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Organised by the Lalit Kala Akademi and sponsored by the Cultural Ministry, an ambitious project to feature a 100 artists and 11 galleries to come up with artworks that have sport and the Capital as their muse, is already underway. The project, set around the Commonwealth Games, has plans of not just hosting exhibitions, but also of mounting hoardings worth Rs 50,000 around the city.
"The Commonwealth Games Organising Committee is an entity unto itself and has different ways of functioning, hence we had to take it upon ourselves. This association marks a cementing of public-private partnership and an acknowledgment of the important role played by the private galleries in the furthering of Indian contemporary art," says Ashok Vajpeyi, chairman, Lalit Kala.
The artworks to be featured in the project cover a wide range of topics. On one end of the spectrum is artist Ranbir Kalekar's vision of the CWG: A mixed media painting titled Conference of Birds and Beasts. In this work the heritage of the city has been pushed to the back while the nightmare of unfinished urban structures loom large. Birds and animals populate this desolate landscape. "These 'creatures of the wild' are all from Delhi and I have invented a fable of them holding a conference on the outskirts of the city, because they too are being made homeless like the hawkers who have been evicted. Things don't seem to be in very good shape in the painting but it also has a seductiveness," says Kalekar, one of the 10 artists to showcase their works at Nature Morte gallery. The gallery will also feature photographs by Ram Rehman and Gauri Gill, media work by Mithu Sen, an installation by Probir Gupta and Jaganath Panda, besides works by Thukral and Tagra.
Painter Yusuf Arakkal who is showcasing at Sunaina Anand 's Art Alive gallery has painted a little street child balancing a football on his head, depicting hope. "He wants to be like Beckham and the fact that the Commonwealth is happening in India, gives him hope," says Arakkal. Art alive will also feature Krishen Khanna, Anjolie Ela Menon and Jogen Choudhury.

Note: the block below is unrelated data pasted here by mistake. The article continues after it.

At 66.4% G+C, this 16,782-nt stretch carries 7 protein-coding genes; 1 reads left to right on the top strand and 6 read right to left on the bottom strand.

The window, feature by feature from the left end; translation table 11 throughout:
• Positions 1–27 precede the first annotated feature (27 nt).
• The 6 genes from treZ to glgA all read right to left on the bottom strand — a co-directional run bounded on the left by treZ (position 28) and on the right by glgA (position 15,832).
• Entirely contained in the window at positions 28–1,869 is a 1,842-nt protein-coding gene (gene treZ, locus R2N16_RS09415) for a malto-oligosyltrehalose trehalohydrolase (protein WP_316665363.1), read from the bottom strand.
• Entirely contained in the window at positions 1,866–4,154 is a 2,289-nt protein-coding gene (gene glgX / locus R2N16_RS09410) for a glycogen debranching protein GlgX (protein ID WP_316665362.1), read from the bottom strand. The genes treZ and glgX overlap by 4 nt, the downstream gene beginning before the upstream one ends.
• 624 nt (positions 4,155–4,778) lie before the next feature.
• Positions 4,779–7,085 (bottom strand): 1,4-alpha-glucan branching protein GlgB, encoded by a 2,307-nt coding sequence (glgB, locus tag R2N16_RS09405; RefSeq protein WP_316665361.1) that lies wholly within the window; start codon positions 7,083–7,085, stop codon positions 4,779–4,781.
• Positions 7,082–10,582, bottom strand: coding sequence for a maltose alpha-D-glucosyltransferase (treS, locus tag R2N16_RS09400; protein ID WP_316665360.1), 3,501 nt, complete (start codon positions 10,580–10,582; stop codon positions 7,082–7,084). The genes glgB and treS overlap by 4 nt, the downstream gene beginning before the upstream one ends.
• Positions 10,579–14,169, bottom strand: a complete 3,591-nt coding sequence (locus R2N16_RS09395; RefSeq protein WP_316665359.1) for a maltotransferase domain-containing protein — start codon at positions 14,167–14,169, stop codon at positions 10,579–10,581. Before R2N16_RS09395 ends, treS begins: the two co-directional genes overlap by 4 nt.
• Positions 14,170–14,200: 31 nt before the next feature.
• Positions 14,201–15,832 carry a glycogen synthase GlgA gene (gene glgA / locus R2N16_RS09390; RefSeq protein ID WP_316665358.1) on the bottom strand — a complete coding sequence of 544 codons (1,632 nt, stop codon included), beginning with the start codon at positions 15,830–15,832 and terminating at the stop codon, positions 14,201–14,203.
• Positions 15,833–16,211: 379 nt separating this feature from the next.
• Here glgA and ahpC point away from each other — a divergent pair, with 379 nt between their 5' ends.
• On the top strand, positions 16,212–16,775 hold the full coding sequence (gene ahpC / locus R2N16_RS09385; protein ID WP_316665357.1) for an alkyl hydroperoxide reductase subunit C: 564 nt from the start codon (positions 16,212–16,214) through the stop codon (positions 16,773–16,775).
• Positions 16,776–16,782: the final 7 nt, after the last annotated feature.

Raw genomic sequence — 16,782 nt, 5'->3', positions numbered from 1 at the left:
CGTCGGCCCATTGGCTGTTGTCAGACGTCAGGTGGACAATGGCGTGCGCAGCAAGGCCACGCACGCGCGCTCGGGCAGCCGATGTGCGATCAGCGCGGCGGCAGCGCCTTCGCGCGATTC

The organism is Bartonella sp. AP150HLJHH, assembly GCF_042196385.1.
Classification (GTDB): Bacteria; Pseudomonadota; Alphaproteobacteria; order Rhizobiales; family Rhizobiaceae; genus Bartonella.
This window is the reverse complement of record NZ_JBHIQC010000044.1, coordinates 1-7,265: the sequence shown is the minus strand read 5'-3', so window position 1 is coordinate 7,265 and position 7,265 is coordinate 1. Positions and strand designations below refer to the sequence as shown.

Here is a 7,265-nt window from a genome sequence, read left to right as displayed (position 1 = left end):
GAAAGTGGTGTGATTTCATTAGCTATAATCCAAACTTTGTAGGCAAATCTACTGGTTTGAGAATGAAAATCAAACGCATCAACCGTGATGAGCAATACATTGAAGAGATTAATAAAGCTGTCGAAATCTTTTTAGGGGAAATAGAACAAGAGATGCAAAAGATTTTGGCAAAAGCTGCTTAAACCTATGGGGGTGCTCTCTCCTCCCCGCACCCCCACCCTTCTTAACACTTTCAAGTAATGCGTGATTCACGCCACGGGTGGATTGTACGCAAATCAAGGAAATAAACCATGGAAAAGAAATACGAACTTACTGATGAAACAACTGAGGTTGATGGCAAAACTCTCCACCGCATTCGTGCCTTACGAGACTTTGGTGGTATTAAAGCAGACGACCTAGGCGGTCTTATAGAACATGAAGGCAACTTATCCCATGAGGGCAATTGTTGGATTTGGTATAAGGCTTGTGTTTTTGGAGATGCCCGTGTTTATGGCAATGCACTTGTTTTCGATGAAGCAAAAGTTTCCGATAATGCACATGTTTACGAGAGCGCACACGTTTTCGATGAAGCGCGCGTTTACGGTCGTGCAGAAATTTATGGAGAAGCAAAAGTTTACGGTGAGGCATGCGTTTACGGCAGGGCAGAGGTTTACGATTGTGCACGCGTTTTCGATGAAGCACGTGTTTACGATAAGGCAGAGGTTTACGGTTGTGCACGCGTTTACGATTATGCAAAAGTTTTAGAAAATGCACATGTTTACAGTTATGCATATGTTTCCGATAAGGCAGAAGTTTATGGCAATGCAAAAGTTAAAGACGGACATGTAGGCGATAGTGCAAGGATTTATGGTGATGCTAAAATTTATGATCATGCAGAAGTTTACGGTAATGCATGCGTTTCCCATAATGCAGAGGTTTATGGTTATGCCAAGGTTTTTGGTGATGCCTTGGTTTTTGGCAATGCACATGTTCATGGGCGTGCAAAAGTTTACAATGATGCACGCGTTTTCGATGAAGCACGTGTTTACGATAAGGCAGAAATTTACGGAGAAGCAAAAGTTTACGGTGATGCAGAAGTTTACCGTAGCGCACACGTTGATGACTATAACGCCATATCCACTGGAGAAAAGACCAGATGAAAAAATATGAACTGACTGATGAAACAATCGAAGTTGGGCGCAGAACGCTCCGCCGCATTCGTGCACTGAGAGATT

With just 53 days left for the event to take off, some of the participants are a little anxious about the time frame required to execute such a huge project. "I am going to reserve judgement about how this is going to turn out. It's exciting, but I don't want to be too hopeful or too negative about it," says Peter Nagy, owner, Nature Morte. "I'm happy that 11 galleries are coming together as a collective at such an important event. One will be worried till the show is mounted but only in a constructive manner," says Anand. Rameshwar Broota, who is showing alongside other senior artists like Arpita Singh, Gulammohammed Sheikh, and Atul Dodiya, says, "I think the money spent has to be in proportion with the results; it shouldn't be exhorbitant. On the other hand, it's good that people from other countries will be visiting to our city to know India is not only about cricket." His work features a digitally manipulated photograph of wrestlers titled The first Grip. "It features maps of several countries of the world, some recognised, others that are not. It looks at the construction of nations," he says.
Parul Vadhera of Vadhera Art Gallery is upbeat about the project though. "In addition to the sporting events, most visitors will want to experience various aspects of Delhi's rich heritage. This exhibition will provide a great way for them to engage with India's leading contemporary artists," she says.